by Eric Stashin (aka The Rotoprofessor)
The deeper into the season we get, the harder it is to overlook a quick start. Sooner or later we have to look at it as more than just aberration, but the potential for a big season. Let’s take a look at two of the faster starters from around the league to determine if they are players we should be keeping or selling (all stats are through Sunday):
Justin Morneau – Colorado Rockies
Early in his career Justin Morneau was a prototypical fantasy first baseman, bringing the potential to hit 30+ HR every season (something he did three times in four seasons). However, the last time came in 2009 before injuries took hold.
The past two seasons have been particularly poor, pairing the lack of power with subpar averages as well (.267 and .259). However, now healthy and in Coors Field, Morneau has reemerged onto the fantasy scene.
Before declaring his renaissance solely on his new home, take a look at his split:
- Home – .364 with 3 HR and 12 RBI
- Road – .384 with 2 HR and 7 RBI
In other words it’s not just home cooking that’s serving Morneau well. One of the keys to his success this season has been reducing his strikeouts. Given his recent production this year’s 12.4% mark may seem unmaintainable, but that’s not the case. Early in his career he routinely posted marks under 15%, including an 11.9% mark in 2008.
While his HR/FB may be elevated at 19.2%, he also has not put the ball in the air as much as he has throughout his career (32.5% vs. career mark of 40.1%). In other words, while the power may slow down a bit it also will not simply disappear.
Throw in a .360 BABIP and Morneau actually looks like a player capable of maintaining his early season success (at least reasonably so, given his 21.3% line drive rate, though the average will fall). While there is going to be some risk and if you can get a good haul I would still consider moving him, he’s hardly a “Must Sell” option.
Alexei Ramirez – Chicago White Sox
Viewed as a player with 20/20 potential, Ramirez always seemed to find a way to disappoint fantasy owners. Early in his career he wasn’t running and over the past few seasons the power had disappeared. Suddenly he’s showing both skills, so we are left to wonder if this is the season he finally puts it all together.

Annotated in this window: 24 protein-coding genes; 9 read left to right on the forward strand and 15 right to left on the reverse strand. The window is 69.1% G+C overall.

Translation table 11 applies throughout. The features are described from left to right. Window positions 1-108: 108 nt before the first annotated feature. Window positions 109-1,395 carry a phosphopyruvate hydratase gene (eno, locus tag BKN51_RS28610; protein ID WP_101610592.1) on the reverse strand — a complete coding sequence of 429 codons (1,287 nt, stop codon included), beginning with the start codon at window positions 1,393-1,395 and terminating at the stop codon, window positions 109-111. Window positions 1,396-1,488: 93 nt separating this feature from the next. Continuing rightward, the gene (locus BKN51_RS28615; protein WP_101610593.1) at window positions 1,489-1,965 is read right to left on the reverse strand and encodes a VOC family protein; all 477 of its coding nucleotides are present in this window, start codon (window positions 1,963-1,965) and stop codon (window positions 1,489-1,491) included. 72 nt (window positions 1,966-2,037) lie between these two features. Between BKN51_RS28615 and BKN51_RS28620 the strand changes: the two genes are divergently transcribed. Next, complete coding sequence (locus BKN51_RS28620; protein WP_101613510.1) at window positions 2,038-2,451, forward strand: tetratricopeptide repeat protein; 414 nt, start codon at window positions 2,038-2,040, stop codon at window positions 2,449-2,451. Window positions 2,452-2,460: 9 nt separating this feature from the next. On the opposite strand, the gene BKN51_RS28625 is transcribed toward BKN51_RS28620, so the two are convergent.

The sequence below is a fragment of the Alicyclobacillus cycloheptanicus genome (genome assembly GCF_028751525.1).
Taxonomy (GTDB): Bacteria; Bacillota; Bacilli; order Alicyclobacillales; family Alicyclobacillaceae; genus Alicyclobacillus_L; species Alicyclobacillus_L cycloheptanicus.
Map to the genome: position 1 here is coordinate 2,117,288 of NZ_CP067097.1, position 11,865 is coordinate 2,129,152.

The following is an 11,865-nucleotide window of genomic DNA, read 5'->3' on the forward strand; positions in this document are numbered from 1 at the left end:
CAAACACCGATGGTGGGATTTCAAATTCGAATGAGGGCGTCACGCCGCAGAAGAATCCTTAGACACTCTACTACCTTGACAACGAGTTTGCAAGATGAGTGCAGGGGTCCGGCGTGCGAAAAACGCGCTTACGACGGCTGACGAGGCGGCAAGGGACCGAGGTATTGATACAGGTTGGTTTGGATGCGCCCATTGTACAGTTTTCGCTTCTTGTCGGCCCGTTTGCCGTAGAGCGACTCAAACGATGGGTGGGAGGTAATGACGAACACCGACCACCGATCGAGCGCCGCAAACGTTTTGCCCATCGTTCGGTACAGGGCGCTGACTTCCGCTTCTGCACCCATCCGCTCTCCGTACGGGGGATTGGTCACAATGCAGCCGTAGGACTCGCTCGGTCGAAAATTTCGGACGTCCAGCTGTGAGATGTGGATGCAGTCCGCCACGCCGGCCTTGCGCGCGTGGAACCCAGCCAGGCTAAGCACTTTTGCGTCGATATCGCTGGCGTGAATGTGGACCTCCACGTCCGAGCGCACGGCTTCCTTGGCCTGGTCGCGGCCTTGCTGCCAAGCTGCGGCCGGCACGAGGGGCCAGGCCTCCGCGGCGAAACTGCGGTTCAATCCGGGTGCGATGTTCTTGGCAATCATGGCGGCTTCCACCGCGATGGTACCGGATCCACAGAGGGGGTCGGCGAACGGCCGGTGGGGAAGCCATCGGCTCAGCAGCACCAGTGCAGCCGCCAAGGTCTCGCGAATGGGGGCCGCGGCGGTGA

The average is going to regress (.353 BABIP), but that’s not really the question. After stealing 30 bases last season we know that he’s capable in that regard. He already has 4 this season and there is no reason to think that the White Sox are now going to reign him in. You would think that 25+ is in his future.
Can he maintain the power, though? While he only hit 6 HR last season, he did add 39 doubles and 2 triples so there was hope. However, his fly ball rate (36.0% in ’14) and popup rate (21.9%) are not really conducive to maintaining his early season success.
You also can question if his HR/FB rate of 12.5% is for real. In other words, we shouldn’t expect a sudden 25/25 candidate to have fallen in our laps.
Could he hit 15? It’s not impossible, though the power could also completely dry up from here. I could understand wanting to hold onto him thanks to the upside, but I would also shop him around and see what’s out there. It’s possible one of your league mates view him at his ceiling, with the allure of 25/25 dancing in their head, and that would allow you to extract maximum value.
Source – Fangraphs